Commercialisation of Christmas

Madeline Laguaite, Copy Editor

Forget visions of sugar-plums; this holiday season, small children are more likely to be dreaming of iPads and $200 worth of LEGO sets.

It’s becoming more apparent just how commercialised Christmas and the holiday season are. Beginning on Thanksgiving and extended well into the new year, large corporations like Macy’s and smaller, local stores like Target and Toys R Us advertise the hottest toys on the block, usually electronics of some kind. However, Christmas wasn’t always such an advertised holiday. In fact, it was rather the opposite.

In the 19th century, specifically in the United States, Christmas was only mildly celebrated. Typically, families would attend church and maybe exchange a few small gifts. In fact, adorning Christmas trees, a German tradition brought over to America in the first major wave of immigrants in the 1840’s, only became popular in America after Queen Victoria helped promote the decorating of spruce or fir trees.  By the early 1900’s, a notable amount of Americans had a Christmas tree and garnished it with unique, homemade decorations. In fact, hand-made ornaments were common in the 20th century, making the holiday much more family-oriented. Children would sit down with their loved ones and cut out symmetrical snowflakes, painstakingly thread string through popcorn to create strands, and use ordinary everyday items like pinecones to embellish the tree. Today, families hop in the car and purchase an endless amount of rainbow lights, revolving Christmas trees, and neon lawn decorations. Most ornaments are glass and again, store-bought.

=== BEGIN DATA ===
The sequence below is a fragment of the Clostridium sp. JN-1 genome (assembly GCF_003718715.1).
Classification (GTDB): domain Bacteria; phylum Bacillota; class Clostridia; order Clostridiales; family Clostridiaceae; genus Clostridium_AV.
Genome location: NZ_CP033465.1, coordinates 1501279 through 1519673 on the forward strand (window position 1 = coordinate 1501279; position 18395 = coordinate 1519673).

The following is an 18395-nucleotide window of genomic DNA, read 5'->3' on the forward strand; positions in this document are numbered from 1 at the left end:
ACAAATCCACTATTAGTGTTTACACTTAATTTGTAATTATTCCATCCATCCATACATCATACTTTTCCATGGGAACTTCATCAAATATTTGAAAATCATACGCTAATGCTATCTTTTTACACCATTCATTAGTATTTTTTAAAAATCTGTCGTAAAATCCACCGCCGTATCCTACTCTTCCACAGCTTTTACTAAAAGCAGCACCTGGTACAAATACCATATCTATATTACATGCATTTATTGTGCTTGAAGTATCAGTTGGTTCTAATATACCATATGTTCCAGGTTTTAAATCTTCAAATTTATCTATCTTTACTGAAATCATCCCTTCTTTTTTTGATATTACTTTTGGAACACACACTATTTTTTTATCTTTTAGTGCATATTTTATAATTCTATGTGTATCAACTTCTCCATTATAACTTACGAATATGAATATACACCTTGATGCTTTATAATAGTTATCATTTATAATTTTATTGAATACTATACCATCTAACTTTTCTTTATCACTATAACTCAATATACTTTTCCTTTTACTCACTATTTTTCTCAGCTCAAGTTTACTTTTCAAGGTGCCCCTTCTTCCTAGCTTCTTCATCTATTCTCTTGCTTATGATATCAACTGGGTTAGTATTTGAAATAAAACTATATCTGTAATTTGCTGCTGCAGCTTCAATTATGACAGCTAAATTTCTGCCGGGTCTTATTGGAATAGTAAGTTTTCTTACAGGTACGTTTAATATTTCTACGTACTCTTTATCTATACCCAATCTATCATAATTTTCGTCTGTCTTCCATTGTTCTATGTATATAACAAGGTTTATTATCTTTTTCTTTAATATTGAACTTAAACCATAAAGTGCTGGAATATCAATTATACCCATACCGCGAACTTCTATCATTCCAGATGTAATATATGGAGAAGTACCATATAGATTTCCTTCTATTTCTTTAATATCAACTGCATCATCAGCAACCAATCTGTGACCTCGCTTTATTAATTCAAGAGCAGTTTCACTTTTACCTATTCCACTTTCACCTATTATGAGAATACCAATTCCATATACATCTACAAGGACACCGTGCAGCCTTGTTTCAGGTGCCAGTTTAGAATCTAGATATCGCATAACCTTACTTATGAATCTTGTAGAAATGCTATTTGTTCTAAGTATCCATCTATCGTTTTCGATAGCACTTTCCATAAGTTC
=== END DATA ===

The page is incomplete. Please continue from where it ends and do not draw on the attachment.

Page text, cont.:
The fact that the all large stores use the television to advertise their hip, new, toy technology also contributes to the prosperity of businesses in the holiday season. In the 20th century, more notably the earlier half, television was not necessarily an everyday technology that the majority of people had access to. Today, a child watches an iPhone being advertised on T.V. and immediately thinks, “Hey, that looks cool.” Commercials in November, December, and January are often misleading, using deceptive statistics as a means to attract consumers to the store’s doors. In the wintery grasp of Christmas, parents will purchase nearly anything that has the world “sale” posted above it.

While a commercialised Christmas certainly isn’t the worst thing to experience, it can generate the wrong idea for young children who are left wondering why they only received thirty-six presents, two less than the year prior.